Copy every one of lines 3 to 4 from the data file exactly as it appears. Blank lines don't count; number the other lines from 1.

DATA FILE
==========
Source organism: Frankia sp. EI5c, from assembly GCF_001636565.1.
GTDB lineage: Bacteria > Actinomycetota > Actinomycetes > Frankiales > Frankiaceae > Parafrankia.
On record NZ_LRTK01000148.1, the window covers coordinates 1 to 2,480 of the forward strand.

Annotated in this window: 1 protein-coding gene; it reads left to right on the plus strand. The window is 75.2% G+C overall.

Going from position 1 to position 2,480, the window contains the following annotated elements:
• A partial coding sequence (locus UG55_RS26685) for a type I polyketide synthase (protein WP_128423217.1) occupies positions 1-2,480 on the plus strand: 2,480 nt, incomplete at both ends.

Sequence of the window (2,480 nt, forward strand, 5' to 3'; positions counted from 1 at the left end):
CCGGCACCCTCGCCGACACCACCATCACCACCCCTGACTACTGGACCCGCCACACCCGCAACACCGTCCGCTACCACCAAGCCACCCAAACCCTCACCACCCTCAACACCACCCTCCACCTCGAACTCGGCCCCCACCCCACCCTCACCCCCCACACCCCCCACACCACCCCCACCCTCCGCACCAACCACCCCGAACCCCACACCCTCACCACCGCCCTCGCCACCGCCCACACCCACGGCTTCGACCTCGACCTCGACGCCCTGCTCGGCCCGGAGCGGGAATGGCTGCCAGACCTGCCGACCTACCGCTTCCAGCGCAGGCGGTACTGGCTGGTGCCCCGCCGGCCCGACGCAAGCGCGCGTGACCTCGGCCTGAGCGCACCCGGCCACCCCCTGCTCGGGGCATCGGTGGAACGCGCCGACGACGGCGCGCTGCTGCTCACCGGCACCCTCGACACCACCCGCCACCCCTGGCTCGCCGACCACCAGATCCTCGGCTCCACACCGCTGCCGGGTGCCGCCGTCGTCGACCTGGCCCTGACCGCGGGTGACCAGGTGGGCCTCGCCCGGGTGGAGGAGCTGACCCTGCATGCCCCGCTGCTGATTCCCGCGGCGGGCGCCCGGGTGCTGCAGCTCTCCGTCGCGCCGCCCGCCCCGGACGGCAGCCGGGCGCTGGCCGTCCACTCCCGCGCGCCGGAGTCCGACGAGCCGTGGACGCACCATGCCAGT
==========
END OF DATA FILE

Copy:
On record NZ_LRTK01000148.1, the window covers coordinates 1 to 2,480 of the forward strand.

Annotated in this window: 1 protein-coding gene; it reads left to right on the plus strand. The window is 75.2% G+C overall.